I’ve not been having an easy go of it as of late, friends. I can’t help but laugh, because I started blogging again after finally feeling like I was doing pretty well. But even after six years of chronic pain, sometimes it’s hard to know when a physician (or physical therapist in this case) isn’t doing me any favors. I backslid HARD. Suddenly, I’m cancelling on plans involving $50 comedy tickets and waking my husband up in the middle of the night crying. While I know this flare-up is smaller and more temporary, that my neurologist and I have an appointment this month with a solid plan, I just hate feeling like I’m back at step one.
But. If I most be home. Let me tell you about this book Amber Tamblyn wrote while she also wasn’t having an easy go of it. Mentally she had to wade through the stories of sexual assault to ensure she got it right, and physically she suffered from a nerve injury to her upper extremities while writing. She described pushing through the pain as her body “breaking out of some sort of physical cast” to create such needed, passionate art on this crucial topic. On this I can relate to her more than I’d like.
Full disclosure: I already loved Amber Tamblyn before reading this book. I particularly love watching her embody feminism with close friend America Ferrera, whether it be at The Women’s March, presenting the Feminist AF series, supporting Time’s Up, or just on Lip Sync Battle:
The conventional narrative for a novel about sexual assault focuses on female trauma, but in this book men narrate stories of sexual assault committed against them by an unknown female serial rapist. It matters. For a couple of reasons. The first is the most obvious – sexual assault of men (yes, even by women) is a very real thing that happens. While so many current social movements are rightly pointing out that women’s voices have been ignored for decades (centuries), that doesn’t mean that when we discuss sexual assault we should only allow one gender into the club to fight for change.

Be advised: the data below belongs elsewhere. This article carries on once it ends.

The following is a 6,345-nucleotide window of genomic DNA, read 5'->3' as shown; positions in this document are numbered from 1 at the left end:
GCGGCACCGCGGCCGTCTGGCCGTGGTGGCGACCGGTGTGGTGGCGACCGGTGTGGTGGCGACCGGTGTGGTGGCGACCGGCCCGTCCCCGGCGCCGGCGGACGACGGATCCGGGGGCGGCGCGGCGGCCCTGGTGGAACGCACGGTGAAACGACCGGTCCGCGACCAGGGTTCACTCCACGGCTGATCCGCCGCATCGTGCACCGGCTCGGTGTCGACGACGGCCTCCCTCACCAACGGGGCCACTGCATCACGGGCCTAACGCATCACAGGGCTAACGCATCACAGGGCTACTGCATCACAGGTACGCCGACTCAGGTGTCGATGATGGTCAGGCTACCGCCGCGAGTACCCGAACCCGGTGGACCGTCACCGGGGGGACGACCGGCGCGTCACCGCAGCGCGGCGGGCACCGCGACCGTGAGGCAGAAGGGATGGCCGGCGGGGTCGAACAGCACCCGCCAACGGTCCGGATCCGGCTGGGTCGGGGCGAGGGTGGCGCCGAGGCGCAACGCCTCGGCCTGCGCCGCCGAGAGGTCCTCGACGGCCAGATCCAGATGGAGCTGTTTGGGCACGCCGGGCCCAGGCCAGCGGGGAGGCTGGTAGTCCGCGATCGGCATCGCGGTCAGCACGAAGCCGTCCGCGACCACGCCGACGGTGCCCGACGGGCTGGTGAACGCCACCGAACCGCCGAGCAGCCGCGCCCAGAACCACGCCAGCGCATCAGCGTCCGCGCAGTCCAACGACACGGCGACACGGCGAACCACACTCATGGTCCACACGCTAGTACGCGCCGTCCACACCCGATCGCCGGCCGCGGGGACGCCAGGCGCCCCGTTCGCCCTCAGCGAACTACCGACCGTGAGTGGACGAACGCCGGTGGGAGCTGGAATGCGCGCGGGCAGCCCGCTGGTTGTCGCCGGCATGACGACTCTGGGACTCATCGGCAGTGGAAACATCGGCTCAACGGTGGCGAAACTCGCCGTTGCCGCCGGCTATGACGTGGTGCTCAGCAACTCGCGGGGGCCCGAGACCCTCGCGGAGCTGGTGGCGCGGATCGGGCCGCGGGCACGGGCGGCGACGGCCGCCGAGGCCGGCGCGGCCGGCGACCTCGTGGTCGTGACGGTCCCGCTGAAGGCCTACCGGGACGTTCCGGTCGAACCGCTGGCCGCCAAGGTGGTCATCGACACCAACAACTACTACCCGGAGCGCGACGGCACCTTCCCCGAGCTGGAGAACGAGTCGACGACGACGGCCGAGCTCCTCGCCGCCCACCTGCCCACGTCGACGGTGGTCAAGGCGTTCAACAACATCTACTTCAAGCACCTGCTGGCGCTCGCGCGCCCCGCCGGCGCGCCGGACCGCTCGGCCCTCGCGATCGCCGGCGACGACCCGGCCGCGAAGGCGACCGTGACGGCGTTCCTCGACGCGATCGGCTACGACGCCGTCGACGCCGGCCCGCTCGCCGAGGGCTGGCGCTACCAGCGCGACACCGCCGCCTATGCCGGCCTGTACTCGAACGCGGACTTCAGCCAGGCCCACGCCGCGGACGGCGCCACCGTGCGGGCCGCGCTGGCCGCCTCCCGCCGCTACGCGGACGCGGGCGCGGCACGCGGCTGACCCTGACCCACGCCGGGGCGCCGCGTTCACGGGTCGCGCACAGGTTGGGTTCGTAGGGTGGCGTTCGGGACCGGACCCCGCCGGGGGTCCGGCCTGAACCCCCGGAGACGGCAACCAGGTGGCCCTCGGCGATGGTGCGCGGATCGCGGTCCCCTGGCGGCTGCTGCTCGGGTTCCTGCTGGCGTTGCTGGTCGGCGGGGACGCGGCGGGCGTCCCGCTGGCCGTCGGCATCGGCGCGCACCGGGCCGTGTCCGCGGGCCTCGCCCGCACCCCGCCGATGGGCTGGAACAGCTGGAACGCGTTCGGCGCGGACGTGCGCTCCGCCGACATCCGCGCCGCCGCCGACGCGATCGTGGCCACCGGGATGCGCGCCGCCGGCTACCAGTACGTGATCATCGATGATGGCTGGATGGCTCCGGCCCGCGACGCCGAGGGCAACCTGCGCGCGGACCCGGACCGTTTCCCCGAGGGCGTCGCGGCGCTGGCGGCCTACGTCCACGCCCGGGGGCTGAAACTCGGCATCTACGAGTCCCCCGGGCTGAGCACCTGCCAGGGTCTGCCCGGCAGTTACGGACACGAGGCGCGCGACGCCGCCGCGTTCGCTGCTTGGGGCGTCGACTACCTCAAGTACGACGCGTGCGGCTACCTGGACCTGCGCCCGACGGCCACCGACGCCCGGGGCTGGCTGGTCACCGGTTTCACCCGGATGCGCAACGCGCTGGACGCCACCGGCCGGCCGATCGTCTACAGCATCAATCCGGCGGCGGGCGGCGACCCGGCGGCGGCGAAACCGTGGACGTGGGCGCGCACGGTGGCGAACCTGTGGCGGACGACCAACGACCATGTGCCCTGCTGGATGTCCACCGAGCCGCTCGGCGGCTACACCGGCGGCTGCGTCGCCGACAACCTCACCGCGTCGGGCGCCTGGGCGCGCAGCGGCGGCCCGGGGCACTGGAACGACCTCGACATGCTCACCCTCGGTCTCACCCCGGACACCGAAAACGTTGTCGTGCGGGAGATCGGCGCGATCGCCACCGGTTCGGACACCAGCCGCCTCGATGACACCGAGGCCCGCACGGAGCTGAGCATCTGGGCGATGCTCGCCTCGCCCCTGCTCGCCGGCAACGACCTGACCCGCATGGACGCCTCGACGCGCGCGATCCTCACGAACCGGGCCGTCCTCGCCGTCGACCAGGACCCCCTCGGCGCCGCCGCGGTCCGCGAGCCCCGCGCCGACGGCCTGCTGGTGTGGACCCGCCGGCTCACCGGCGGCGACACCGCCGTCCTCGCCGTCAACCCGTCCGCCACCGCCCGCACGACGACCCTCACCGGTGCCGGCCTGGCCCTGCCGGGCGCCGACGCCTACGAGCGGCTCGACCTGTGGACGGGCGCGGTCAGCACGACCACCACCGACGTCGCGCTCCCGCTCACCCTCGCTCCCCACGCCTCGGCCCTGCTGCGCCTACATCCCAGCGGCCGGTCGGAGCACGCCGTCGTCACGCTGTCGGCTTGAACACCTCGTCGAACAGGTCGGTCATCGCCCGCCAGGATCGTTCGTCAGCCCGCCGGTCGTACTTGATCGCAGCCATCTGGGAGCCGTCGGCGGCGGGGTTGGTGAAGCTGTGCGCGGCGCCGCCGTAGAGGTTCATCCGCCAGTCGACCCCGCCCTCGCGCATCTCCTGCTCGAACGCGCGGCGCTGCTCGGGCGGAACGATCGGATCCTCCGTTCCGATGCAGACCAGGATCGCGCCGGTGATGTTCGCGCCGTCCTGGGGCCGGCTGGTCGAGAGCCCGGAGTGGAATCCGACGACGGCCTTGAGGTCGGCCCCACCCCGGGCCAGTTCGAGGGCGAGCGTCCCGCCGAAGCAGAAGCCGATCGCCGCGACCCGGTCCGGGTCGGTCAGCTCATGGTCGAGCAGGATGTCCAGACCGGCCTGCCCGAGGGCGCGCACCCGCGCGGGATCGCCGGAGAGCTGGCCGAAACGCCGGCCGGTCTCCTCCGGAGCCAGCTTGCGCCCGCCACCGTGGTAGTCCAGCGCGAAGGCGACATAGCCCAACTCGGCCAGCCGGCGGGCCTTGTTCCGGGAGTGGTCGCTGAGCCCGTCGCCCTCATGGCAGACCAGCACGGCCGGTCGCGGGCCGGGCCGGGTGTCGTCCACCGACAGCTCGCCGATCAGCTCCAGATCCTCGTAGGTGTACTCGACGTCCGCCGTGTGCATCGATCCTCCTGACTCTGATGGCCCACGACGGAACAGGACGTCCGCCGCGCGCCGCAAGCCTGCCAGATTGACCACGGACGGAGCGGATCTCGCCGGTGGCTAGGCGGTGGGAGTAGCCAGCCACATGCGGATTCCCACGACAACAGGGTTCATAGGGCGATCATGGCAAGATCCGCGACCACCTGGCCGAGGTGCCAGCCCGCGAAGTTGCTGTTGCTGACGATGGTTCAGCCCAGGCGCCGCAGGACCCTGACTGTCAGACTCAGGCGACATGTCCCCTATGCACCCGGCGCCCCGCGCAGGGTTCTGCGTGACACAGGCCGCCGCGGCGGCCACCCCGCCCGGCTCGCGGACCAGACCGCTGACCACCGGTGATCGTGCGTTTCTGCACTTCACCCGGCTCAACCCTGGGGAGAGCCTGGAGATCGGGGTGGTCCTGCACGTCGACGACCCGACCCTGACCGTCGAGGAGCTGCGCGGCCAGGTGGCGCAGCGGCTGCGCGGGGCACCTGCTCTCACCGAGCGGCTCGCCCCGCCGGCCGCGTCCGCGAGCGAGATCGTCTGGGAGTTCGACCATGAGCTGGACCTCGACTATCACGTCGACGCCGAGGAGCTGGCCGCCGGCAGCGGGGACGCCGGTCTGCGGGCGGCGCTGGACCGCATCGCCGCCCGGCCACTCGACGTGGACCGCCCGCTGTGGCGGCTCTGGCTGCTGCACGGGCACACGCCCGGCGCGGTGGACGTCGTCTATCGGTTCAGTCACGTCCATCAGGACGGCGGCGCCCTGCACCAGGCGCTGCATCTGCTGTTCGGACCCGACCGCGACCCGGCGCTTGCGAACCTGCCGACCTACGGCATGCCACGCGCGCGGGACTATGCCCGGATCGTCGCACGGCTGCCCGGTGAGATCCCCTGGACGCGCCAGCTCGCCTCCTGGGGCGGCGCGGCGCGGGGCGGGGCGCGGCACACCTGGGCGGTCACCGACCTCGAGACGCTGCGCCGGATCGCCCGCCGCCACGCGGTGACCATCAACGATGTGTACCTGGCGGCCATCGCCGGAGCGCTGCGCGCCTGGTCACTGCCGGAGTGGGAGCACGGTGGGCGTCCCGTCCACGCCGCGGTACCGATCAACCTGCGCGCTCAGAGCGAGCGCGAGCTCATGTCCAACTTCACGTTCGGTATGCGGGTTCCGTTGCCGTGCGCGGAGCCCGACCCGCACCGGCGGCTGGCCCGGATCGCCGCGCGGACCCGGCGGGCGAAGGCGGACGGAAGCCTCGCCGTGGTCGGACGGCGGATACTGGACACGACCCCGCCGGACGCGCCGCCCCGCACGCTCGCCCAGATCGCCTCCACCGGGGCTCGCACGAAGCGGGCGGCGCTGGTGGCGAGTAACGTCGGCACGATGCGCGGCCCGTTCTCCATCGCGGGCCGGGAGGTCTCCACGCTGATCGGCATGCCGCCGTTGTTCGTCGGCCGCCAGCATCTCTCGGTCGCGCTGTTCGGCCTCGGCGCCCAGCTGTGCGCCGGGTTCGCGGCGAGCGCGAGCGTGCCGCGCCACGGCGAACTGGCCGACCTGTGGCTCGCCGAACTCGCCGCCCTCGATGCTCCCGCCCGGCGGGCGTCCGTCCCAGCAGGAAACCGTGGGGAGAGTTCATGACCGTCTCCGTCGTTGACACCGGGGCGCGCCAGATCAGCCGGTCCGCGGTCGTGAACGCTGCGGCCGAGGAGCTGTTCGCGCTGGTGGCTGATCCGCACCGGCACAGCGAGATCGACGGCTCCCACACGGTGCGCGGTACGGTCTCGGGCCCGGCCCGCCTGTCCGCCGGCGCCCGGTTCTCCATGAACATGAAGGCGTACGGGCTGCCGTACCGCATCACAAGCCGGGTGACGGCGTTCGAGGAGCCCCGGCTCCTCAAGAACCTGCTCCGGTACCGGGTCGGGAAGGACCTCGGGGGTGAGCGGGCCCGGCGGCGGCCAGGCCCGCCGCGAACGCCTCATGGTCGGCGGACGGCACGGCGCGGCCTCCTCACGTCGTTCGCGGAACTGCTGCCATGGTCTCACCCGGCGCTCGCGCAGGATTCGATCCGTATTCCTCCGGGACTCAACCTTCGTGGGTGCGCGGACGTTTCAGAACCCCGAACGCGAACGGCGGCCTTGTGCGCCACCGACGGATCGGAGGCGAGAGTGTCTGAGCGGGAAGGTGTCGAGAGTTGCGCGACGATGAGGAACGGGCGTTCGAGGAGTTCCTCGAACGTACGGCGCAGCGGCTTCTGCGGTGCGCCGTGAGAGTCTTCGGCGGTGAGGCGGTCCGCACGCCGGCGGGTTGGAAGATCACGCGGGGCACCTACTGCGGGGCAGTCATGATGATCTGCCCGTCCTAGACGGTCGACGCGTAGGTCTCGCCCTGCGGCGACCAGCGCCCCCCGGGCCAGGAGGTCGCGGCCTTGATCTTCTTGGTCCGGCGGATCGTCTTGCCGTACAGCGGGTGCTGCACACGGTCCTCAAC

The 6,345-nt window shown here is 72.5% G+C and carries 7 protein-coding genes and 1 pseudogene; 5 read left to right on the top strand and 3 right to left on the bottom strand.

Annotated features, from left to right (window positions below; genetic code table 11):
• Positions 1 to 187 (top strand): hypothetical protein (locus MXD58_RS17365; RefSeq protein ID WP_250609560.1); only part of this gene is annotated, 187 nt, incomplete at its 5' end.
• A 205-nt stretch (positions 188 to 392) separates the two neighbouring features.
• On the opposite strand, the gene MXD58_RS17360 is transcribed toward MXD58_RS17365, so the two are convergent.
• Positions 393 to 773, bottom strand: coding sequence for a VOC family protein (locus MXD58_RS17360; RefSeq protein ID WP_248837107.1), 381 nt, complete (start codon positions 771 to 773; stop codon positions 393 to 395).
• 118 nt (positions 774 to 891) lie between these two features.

But for me, the more important aspect of this approach is that when a man narrates, just as when a man speaks in life, people listen more closely. When I read the descriptions of each male’s experience of sexual assault, all I could think about was how much we minimize these issues when they come from a woman’s voice. Tamblyn has strongly stressed that this book isn’t a revenge fantasy, but rather about evoking empathy; that is, finally understanding what the aftermath of rape truly feels like. We hear a man describe the brutality of the examination after an assault, of the anesthetic poking and prodding without being allowed to clean himself, violated all over again. We hear a man describe the agony of not being believed, or of being questioned by both himself and others as to what he did to make his assailant believe he deserved it. However much we’d like to believe otherwise, we are living in a time when the male voice simply carries more weight. Why do you think we needed a movement to carry women’s voices to begin with? One of Tamblyn’s narrators reflects, “Tell me how you prove coercion? How you prove the difference between being hit on and hunted? How you prove your arms were held down? Your body was touched? Your life was threatened if you ever told anyone? For people who have suffered violent sexual crimes, proof—the very act of proving—is more than just a burden. It is boundless bearing. An eternity of futility.” When I heard men (even fictional ones) recounting these tales, I couldn’t help but think, “Would hearing this from a man help other men understand what women experience on such a regular basis?”